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Review: Just Kids

Not sure what I can say that hasn't been said already about Patti Smith's memoir Just Kids. Not only has it been widely praised, but was also a nominee for book of the year in the National Book Circle Critic Award in the autobiography category.

Smith, I didn't know, grew up in the South Jersey area. I also had no idea that she lived at the Chelsea Hotel, that she never thought she'd be a singer, that she went to New York to be an artist in drawing and poetry. I had no idea that she was such an amazing writer, either.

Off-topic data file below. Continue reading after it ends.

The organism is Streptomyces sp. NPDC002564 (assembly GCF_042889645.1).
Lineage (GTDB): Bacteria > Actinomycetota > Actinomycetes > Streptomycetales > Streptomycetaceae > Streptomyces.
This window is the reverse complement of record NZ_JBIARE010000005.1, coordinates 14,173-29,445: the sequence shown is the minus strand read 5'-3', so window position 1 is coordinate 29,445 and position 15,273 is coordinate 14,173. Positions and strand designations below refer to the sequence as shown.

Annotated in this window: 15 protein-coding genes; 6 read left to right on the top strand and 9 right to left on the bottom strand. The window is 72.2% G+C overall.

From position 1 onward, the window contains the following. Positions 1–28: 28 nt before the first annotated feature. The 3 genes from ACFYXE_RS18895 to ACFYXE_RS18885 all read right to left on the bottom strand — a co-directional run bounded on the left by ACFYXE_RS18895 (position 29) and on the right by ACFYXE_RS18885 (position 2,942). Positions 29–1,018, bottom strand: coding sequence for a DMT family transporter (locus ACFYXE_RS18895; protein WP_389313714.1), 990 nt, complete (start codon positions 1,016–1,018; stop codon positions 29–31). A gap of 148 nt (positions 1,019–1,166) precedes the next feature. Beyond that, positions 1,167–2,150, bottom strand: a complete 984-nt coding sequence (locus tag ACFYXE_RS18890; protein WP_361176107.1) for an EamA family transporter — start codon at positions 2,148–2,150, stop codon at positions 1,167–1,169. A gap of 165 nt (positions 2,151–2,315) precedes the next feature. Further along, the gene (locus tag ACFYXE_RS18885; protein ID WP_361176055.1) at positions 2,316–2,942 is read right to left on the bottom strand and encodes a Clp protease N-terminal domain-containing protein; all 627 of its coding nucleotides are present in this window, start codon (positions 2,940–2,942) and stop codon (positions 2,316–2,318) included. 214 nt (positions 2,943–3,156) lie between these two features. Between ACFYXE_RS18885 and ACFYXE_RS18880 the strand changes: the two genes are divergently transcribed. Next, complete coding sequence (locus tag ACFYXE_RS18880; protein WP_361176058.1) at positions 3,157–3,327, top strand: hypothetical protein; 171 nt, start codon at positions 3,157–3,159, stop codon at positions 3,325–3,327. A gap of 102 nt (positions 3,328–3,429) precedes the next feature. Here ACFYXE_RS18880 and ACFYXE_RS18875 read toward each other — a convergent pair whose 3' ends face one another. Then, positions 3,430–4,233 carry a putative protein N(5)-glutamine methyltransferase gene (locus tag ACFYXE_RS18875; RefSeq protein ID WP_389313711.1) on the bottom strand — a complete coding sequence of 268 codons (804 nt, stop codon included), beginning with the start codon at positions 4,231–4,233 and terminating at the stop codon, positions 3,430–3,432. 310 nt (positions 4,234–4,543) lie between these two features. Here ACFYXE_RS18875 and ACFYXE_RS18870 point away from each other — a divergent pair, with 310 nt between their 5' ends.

It's not really a rock and roll memoir. Instead, it's a coming of age story about a confused young woman who moves to New York at 20 years old after giving up a baby for adoption. She lives on the streets for a while until she meets the artist Robert Mapplethorpe. Together, they struggle with their work, themselves, and if not each other, then their relationship with each other, particularly Mapplethorpe, who was exploring his homosexuality at the same time he was in a relationship with Smith.

It's beautifully written, and even if you're not familiar with Smith's music, worth a read.

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